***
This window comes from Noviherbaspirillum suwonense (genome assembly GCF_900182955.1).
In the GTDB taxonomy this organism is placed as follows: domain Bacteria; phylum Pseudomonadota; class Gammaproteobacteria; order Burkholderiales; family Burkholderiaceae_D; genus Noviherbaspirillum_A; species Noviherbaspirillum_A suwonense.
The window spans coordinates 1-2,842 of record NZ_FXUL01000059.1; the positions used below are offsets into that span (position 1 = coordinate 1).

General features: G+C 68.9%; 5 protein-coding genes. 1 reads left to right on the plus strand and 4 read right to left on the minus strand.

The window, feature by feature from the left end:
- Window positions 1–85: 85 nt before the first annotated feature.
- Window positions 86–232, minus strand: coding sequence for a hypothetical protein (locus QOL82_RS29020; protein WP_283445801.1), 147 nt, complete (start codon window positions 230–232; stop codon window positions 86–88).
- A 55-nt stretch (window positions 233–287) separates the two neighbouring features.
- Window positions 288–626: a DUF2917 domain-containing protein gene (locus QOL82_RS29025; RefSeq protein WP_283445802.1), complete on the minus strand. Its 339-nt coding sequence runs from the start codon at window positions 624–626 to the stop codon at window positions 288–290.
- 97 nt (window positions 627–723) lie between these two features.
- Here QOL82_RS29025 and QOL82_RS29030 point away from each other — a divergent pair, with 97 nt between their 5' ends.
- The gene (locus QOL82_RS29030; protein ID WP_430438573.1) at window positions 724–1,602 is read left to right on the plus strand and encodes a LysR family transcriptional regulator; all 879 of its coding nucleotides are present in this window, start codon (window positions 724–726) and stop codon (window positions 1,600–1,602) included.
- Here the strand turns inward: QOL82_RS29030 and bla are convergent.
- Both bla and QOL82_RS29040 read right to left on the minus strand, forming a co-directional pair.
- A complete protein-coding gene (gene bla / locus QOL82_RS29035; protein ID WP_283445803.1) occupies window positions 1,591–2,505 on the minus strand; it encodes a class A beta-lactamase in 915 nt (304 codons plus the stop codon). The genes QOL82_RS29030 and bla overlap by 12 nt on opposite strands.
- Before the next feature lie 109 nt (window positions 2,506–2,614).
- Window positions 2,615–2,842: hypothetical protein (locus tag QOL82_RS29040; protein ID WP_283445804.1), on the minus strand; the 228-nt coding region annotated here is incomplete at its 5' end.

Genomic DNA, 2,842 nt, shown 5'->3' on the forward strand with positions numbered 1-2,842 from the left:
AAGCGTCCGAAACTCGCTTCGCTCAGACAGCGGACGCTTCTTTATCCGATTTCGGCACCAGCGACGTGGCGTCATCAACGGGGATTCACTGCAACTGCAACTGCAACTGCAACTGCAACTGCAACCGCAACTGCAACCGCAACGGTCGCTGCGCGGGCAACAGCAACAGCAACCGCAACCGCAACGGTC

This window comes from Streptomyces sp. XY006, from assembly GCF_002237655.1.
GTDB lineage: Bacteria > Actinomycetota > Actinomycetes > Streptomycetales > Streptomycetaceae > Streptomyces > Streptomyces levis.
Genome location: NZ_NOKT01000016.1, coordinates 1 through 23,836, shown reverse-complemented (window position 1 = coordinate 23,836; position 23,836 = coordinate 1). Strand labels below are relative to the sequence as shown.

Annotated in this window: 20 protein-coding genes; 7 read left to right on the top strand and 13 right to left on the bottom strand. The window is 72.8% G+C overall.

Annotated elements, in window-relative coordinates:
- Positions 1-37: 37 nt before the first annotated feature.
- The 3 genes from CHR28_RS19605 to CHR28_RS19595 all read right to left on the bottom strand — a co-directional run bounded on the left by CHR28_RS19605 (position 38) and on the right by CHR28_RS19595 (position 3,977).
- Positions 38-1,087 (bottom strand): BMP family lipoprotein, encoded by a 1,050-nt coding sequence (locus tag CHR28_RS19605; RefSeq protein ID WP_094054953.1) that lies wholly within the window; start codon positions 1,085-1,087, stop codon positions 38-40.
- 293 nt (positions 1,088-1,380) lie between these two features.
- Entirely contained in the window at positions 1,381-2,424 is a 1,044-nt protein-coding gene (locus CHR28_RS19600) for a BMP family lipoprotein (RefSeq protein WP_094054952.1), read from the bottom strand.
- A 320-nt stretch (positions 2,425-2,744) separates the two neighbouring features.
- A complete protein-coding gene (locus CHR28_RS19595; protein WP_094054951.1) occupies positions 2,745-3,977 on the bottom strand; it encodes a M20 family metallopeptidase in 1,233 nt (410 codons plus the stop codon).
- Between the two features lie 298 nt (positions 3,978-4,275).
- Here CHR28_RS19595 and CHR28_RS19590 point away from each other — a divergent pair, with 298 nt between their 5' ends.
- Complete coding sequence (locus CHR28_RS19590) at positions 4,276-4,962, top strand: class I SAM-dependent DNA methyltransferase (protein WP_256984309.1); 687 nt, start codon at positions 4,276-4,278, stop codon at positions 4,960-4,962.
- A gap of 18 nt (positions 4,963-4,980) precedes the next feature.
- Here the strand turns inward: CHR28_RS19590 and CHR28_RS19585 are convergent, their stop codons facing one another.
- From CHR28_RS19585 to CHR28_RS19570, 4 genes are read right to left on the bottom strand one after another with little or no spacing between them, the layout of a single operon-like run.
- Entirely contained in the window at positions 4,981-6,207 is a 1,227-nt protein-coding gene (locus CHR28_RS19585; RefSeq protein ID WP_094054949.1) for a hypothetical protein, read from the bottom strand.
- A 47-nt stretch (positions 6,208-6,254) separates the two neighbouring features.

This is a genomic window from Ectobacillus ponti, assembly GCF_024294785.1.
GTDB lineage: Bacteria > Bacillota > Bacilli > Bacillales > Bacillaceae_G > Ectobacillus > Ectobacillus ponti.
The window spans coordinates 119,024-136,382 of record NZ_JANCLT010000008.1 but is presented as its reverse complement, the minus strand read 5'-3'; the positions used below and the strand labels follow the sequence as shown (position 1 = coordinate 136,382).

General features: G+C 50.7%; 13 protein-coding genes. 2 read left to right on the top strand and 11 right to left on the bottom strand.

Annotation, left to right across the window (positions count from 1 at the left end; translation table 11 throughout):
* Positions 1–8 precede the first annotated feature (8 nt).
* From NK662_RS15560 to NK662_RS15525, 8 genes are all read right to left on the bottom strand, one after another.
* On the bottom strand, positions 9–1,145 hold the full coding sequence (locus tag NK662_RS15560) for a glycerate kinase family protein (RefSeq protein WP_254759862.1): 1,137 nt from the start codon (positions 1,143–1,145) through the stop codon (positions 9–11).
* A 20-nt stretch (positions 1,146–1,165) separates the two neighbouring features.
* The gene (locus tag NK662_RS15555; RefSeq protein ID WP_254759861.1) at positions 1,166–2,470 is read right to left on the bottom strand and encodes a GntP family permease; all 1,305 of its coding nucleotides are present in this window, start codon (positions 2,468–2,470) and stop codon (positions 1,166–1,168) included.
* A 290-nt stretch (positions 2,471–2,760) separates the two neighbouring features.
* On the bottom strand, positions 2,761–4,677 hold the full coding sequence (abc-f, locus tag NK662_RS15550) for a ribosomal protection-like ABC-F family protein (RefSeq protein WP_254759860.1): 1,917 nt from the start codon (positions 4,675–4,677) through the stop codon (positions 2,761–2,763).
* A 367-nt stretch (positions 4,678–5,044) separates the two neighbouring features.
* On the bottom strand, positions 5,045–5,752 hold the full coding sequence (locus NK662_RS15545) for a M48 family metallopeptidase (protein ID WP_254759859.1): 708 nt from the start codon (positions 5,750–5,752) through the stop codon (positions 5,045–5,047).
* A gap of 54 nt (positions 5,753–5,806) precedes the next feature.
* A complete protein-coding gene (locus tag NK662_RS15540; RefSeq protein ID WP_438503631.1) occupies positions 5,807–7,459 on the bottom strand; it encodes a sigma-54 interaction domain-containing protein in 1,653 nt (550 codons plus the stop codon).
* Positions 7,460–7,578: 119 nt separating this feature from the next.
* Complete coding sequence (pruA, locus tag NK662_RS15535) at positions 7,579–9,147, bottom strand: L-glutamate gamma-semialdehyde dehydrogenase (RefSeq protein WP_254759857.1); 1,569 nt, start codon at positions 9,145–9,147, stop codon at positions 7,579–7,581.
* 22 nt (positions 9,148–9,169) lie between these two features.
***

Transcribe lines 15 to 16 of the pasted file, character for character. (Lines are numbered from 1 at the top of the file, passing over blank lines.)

- A complete protein-coding gene (gene bla / locus QOL82_RS29035; protein ID WP_283445803.1) occupies window positions 1,591–2,505 on the minus strand; it encodes a class A beta-lactamase in 915 nt (304 codons plus the stop codon). The genes QOL82_RS29030 and bla overlap by 12 nt on opposite strands.
- Before the next feature lie 109 nt (window positions 2,506–2,614).